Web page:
While this is the first Mac I've personally owned, we use them fairly exclusively at university... so I know things!

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You're a star Shane, and we'll make sure you're not inundated with Mac issues, that's the devs realm, but there is one you may be able to throw some light on, if you could.

 

We have a constant stream of users who lose their free space after running the Wipe Free Space feature.

 

This is probably because if the Macs own utility, which CCleaner runs, is interrupted, it doesn't appear to clean up after itself.

 

The mystery is the location of the temp folder/files it leaves behind. We've had users find these in the "Trash", and we've had others who can't find any trace of these folders or files.

 

I'm not asking you to run it and interrupt it, I'm wondering if that feature has any detailed in built instructions attached to it, which may throw light on this location, or even folder/file names.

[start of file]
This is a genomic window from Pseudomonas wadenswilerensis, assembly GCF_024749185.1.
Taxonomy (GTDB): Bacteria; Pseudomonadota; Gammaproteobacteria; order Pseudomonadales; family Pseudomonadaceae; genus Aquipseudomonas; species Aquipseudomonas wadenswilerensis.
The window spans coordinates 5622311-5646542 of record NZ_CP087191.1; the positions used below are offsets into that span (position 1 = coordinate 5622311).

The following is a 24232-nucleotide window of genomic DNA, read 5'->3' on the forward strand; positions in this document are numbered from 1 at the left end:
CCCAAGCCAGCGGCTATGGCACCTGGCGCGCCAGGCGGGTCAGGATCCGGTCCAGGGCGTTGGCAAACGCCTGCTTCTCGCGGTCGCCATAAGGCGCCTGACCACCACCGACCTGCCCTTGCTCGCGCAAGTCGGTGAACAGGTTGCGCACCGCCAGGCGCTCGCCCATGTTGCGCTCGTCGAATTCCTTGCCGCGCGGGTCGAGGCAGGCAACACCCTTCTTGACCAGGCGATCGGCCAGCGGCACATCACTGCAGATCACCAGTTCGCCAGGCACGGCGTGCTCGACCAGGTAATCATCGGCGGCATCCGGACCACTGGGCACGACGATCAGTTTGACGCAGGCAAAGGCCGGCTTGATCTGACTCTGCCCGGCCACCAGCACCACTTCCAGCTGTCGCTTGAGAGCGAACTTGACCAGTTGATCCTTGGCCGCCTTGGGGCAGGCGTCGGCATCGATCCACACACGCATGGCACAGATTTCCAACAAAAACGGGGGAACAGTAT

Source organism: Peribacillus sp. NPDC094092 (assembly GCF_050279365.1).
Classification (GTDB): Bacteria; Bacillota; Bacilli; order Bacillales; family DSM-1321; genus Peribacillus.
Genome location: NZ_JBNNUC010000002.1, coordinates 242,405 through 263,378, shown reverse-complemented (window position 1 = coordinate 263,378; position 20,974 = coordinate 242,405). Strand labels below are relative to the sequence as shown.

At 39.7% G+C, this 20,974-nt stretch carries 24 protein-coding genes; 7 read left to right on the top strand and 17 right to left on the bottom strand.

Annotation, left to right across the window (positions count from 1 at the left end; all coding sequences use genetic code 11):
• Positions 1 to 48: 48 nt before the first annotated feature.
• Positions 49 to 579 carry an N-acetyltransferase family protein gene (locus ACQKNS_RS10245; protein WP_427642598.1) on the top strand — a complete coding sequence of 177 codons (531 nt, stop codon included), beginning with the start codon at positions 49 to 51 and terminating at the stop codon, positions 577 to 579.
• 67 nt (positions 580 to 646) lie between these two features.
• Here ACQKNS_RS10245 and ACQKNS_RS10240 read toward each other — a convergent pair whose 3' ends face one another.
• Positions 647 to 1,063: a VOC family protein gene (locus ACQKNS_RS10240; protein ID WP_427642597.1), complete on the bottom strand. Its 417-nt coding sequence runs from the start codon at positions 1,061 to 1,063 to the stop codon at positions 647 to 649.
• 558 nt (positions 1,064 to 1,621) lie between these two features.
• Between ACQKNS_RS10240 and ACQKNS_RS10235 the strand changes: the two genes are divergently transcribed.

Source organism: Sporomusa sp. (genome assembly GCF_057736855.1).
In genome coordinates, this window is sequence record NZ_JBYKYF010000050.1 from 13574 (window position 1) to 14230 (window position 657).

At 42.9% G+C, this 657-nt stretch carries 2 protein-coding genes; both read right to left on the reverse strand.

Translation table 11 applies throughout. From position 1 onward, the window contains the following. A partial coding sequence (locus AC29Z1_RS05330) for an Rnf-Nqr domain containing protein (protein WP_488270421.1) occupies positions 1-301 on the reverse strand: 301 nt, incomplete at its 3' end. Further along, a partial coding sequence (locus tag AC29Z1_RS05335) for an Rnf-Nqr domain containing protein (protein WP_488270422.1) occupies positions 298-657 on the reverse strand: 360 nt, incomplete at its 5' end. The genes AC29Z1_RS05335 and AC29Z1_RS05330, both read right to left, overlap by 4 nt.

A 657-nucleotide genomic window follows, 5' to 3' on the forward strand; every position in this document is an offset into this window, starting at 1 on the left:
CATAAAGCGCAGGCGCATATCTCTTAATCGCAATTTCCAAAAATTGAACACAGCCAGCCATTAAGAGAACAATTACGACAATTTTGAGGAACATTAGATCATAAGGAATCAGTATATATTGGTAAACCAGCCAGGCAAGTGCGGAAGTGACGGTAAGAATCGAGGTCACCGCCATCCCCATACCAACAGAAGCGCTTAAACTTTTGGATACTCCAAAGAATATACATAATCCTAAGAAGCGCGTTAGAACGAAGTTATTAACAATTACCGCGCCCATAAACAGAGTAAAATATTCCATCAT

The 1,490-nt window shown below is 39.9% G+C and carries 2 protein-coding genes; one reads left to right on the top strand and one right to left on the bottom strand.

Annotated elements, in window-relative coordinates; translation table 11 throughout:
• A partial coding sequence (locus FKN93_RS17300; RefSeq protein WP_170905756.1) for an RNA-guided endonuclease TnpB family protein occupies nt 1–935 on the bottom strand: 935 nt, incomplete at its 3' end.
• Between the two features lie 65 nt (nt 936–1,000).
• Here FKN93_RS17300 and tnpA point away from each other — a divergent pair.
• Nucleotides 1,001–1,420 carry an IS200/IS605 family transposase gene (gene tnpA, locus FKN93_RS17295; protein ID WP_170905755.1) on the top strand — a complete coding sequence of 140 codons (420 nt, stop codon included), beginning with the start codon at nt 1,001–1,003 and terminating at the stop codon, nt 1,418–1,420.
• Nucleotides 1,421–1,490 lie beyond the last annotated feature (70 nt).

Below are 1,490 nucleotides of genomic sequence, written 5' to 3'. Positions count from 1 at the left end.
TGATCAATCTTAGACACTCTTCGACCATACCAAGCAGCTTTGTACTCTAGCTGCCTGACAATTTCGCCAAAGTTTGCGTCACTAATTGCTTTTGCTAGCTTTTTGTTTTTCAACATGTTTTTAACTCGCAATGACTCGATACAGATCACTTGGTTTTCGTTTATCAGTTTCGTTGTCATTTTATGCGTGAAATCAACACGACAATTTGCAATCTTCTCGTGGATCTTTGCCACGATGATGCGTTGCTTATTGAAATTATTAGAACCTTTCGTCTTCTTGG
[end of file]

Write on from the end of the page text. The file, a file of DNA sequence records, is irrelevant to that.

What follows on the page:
A case in point is this post from another worried Mac WFS user. It's been running for 3 days. Ouch!

 

http://forum.piriform.com/index.php?showtopic=37091entry227729

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I think I've identified the cause of this problem.

 

Most newer Macs ship with an SSD. The Hard Disk utility that handles all the overwriting detects that it's an SSD and prevents to 'Zero Out' feature from being used. Unfortunately, CCleaner isn't quite this clever and still performs the operation using the overwrite API's that (because of Apple's one-version-of-mac-for-every-device philosophy) are still present in the OS.

 

Of course, the disk utility is responsible for cleaning up the files. If it detects that it's running on an SSD it won't complete this step either. This leaves the entire hard drive full.